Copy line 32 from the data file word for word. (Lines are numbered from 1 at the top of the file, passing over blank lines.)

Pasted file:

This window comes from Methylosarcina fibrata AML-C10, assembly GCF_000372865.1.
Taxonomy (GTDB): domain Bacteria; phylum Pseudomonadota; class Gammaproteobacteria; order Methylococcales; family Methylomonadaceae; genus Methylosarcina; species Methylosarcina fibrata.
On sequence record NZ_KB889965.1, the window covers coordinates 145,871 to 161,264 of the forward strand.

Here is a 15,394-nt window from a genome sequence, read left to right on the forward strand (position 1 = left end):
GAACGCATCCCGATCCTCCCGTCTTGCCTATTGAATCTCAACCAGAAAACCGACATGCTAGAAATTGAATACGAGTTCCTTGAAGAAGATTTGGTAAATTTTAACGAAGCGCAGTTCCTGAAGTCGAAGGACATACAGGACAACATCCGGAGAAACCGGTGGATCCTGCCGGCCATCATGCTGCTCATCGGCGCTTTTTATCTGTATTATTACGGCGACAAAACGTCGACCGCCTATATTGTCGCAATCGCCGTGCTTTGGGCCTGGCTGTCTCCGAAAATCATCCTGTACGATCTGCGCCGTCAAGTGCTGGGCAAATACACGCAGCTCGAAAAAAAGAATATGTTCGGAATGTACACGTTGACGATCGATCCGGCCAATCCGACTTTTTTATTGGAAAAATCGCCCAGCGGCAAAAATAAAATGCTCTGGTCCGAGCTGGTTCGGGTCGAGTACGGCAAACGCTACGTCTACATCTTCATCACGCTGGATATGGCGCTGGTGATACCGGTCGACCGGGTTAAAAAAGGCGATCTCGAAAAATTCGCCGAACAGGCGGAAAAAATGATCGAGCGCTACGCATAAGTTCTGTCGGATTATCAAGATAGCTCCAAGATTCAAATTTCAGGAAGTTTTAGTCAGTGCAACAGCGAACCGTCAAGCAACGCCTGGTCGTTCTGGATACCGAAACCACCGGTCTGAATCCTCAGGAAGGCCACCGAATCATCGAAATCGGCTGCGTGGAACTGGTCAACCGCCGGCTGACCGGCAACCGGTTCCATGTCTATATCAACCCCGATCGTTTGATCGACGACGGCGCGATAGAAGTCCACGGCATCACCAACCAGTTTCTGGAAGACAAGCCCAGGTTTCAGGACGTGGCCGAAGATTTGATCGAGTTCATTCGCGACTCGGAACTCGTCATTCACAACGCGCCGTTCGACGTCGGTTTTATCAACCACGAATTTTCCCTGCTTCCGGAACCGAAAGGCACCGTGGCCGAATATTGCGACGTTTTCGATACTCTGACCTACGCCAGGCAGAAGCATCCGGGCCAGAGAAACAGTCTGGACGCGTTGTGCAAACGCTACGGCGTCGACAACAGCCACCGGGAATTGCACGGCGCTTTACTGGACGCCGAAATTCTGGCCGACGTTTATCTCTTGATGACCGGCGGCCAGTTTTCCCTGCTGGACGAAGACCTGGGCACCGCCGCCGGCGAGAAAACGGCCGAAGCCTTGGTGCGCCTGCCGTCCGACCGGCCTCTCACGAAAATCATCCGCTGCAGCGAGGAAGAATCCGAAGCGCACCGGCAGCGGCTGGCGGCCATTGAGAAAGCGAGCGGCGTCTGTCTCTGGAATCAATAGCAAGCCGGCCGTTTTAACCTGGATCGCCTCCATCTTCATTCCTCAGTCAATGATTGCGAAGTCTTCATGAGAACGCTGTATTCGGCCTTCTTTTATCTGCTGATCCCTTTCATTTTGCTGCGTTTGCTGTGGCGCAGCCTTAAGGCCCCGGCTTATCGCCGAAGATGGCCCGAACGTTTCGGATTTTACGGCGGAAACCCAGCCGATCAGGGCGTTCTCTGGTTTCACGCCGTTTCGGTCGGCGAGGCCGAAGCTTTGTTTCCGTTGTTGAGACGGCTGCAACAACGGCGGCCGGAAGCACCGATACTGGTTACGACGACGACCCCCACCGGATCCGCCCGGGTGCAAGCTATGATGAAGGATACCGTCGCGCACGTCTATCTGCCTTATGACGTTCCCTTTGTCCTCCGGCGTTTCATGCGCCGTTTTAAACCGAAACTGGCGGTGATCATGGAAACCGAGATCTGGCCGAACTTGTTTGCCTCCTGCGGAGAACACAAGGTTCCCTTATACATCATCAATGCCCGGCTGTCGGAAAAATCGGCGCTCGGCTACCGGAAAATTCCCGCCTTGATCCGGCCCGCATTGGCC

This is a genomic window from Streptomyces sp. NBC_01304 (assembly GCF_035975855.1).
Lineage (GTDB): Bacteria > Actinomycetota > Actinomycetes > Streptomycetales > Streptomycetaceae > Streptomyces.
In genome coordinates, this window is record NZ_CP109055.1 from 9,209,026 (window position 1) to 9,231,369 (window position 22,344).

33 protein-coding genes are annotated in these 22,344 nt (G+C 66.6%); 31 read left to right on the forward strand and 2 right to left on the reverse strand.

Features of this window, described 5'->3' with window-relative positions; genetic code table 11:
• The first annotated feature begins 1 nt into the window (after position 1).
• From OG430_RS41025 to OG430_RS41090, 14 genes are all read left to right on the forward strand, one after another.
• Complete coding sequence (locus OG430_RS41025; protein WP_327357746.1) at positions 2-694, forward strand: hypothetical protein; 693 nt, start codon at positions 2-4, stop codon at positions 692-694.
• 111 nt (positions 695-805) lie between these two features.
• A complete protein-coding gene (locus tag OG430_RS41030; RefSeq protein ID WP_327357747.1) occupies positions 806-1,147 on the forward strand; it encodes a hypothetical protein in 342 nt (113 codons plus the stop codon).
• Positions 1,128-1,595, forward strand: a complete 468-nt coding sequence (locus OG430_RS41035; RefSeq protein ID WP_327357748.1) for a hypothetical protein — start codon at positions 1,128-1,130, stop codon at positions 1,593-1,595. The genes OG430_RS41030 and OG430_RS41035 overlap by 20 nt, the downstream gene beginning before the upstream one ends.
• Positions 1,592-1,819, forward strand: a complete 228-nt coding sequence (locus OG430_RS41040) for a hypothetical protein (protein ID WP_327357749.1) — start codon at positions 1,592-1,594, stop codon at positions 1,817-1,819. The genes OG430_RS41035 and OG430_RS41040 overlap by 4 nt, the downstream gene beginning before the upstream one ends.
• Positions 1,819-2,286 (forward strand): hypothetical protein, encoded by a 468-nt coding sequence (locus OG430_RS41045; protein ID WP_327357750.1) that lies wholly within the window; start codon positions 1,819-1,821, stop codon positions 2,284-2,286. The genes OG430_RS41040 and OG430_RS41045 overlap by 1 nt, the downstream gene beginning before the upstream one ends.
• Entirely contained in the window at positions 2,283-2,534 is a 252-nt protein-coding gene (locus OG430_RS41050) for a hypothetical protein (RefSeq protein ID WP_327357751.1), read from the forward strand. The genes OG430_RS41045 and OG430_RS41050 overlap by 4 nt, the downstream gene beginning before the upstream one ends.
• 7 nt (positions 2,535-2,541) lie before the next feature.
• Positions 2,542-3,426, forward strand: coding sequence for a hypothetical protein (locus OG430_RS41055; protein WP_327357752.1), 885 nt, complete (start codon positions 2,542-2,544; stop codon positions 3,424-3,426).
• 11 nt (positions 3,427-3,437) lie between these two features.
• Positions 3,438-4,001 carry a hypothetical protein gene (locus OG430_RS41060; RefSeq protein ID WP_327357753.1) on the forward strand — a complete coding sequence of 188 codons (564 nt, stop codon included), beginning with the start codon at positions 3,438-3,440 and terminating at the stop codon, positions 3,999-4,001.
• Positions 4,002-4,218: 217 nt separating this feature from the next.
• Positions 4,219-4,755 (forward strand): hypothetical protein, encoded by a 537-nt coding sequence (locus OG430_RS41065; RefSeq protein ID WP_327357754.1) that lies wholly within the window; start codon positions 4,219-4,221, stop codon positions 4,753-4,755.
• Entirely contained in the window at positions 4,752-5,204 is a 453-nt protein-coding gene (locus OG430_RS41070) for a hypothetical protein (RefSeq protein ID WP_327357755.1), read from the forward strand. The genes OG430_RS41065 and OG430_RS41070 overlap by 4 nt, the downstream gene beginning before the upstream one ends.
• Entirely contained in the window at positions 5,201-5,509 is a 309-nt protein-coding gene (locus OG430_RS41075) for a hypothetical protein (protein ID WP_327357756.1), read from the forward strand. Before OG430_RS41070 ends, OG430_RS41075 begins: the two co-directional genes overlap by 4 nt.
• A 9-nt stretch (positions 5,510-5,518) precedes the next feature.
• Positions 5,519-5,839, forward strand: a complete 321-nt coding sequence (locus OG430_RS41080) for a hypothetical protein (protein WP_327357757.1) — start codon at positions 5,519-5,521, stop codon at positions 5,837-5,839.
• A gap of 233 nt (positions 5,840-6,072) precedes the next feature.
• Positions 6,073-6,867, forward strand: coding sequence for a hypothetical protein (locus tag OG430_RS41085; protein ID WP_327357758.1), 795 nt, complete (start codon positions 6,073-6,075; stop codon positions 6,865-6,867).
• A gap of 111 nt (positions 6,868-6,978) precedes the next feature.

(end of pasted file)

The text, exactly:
• A gap of 111 nt (positions 6,868-6,978) precedes the next feature.